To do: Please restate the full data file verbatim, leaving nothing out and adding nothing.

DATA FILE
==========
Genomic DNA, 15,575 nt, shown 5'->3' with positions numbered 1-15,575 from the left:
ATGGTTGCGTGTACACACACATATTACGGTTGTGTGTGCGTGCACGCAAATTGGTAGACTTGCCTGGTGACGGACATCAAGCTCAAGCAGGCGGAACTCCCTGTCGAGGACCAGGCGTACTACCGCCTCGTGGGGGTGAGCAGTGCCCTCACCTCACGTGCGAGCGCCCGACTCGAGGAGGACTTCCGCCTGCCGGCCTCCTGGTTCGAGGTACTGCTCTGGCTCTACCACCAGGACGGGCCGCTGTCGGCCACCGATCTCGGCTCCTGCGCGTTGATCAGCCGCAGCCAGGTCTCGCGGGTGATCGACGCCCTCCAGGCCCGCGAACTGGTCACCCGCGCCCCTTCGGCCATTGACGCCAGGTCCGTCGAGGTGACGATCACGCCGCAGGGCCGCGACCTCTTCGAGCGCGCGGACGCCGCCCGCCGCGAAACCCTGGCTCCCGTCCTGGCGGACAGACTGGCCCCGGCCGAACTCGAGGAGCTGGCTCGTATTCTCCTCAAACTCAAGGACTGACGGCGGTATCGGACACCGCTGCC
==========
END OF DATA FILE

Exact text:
Genomic DNA, 15,575 nt, shown 5'->3' with positions numbered 1-15,575 from the left:
ATGGTTGCGTGTACACACACATATTACGGTTGTGTGTGCGTGCACGCAAATTGGTAGACTTGCCTGGTGACGGACATCAAGCTCAAGCAGGCGGAACTCCCTGTCGAGGACCAGGCGTACTACCGCCTCGTGGGGGTGAGCAGTGCCCTCACCTCACGTGCGAGCGCCCGACTCGAGGAGGACTTCCGCCTGCCGGCCTCCTGGTTCGAGGTACTGCTCTGGCTCTACCACCAGGACGGGCCGCTGTCGGCCACCGATCTCGGCTCCTGCGCGTTGATCAGCCGCAGCCAGGTCTCGCGGGTGATCGACGCCCTCCAGGCCCGCGAACTGGTCACCCGCGCCCCTTCGGCCATTGACGCCAGGTCCGTCGAGGTGACGATCACGCCGCAGGGCCGCGACCTCTTCGAGCGCGCGGACGCCGCCCGCCGCGAAACCCTGGCTCCCGTCCTGGCGGACAGACTGGCCCCGGCCGAACTCGAGGAGCTGGCTCGTATTCTCCTCAAACTCAAGGACTGACGGCGGTATCGGACACCGCTGCC